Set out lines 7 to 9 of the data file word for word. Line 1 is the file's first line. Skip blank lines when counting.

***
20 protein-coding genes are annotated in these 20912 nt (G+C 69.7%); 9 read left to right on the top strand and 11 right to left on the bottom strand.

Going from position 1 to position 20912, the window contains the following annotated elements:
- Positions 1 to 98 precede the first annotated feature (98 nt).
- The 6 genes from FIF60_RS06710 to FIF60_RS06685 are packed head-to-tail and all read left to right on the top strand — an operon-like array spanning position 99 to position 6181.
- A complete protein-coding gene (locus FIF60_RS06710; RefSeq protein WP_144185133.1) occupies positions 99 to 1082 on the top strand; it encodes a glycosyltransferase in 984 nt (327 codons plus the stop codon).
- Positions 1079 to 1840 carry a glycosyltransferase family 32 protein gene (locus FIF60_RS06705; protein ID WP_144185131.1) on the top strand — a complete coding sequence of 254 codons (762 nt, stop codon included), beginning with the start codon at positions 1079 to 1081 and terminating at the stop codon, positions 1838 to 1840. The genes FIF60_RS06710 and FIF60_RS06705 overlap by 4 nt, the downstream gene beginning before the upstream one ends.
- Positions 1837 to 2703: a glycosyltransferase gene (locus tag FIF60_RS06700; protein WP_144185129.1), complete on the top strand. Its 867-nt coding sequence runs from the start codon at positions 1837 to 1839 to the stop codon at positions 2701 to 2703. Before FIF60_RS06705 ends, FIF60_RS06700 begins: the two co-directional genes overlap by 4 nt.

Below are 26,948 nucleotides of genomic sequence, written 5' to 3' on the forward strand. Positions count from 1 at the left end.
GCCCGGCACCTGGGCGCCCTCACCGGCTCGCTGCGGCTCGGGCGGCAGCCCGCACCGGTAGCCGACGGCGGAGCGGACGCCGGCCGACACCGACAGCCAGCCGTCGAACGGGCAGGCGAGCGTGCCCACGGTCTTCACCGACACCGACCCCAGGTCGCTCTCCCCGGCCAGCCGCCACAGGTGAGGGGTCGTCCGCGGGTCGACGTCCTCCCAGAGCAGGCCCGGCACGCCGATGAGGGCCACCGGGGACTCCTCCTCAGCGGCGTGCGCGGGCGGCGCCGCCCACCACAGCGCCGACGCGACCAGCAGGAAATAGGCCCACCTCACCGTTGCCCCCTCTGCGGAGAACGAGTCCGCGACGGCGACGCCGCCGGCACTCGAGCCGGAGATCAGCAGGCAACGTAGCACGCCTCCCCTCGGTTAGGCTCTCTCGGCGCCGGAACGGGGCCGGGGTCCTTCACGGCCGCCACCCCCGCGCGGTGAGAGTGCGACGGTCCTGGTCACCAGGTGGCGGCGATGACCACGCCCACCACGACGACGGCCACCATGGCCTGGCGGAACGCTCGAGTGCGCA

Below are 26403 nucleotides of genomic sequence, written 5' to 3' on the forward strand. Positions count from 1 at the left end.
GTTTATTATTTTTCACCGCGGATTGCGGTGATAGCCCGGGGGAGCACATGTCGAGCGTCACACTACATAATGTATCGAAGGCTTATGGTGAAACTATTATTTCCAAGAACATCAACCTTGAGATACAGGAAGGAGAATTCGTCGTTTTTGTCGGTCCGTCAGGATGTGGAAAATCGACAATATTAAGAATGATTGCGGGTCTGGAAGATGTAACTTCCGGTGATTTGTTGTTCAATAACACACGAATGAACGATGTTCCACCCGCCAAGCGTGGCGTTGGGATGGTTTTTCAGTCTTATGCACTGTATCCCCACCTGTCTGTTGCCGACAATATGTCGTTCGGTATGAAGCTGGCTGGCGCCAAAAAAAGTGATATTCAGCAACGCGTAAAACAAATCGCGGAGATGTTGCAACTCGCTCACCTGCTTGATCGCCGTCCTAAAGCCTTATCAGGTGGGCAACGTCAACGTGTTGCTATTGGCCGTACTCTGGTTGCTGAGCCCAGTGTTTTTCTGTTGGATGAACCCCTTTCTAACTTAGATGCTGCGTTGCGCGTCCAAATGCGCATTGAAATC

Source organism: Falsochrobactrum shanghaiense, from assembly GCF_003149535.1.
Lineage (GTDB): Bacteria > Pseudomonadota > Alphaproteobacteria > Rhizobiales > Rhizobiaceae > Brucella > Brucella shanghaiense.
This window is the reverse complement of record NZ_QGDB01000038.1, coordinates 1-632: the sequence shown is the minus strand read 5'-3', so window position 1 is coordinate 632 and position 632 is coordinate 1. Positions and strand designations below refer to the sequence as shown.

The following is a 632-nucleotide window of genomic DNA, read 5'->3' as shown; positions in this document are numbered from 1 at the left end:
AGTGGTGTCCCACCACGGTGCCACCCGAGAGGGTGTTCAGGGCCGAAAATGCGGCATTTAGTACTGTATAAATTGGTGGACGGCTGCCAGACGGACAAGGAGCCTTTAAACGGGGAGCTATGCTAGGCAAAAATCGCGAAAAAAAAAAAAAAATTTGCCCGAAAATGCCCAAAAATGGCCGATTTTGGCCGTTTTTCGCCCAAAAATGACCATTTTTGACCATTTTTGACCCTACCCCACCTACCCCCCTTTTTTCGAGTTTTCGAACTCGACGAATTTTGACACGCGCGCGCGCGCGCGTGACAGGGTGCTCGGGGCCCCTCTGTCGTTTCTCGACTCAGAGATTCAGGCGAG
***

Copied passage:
- Positions 1837 to 2703: a glycosyltransferase gene (locus tag FIF60_RS06700; protein WP_144185129.1), complete on the top strand. Its 867-nt coding sequence runs from the start codon at positions 1837 to 1839 to the stop codon at positions 2701 to 2703. Before FIF60_RS06705 ends, FIF60_RS06700 begins: the two co-directional genes overlap by 4 nt.

Below are 26,948 nucleotides of genomic sequence, written 5' to 3' on the forward strand. Positions count from 1 at the left end.
GCCCGGCACCTGGGCGCCCTCACCGGCTCGCTGCGGCTCGGGCGGCAGCCCGCACCGGTAGCCGACGGCGGAGCGGACGCCGGCCGACACCGACAGCCAGCCGTCGAACGGGCAGGCGAGCGTGCCCACGGTCTTCACCGACACCGACCCCAGGTCGCTCTCCCCGGCCAGCCGCCACAGGTGAGGGGTCGTCCGCGGGTCGACGTCCTCCCAGAGCAGGCCCGGCACGCCGATGAGGGCCACCGGGGACTCCTCCTCAGCGGCGTGCGCGGGCGGCGCCGCCCACCACAGCGCCGACGCGACCAGCAGGAAATAGGCCCACCTCACCGTTGCCCCCTCTGCGGAGAACGAGTCCGCGACGGCGACGCCGCCGGCACTCGAGCCGGAGATCAGCAGGCAACGTAGCACGCCTCCCCTCGGTTAGGCTCTCTCGGCGCCGGAACGGGGCCGGGGTCCTTCACGGCCGCCACCCCCGCGCGGTGAGAGTGCGACGGTCCTGGTCACCAGGTGGCGGCGATGACCACGCCCACCACGACGACGGCCACCATGGCCTGGCGGAACGCTCGAGTGCGCA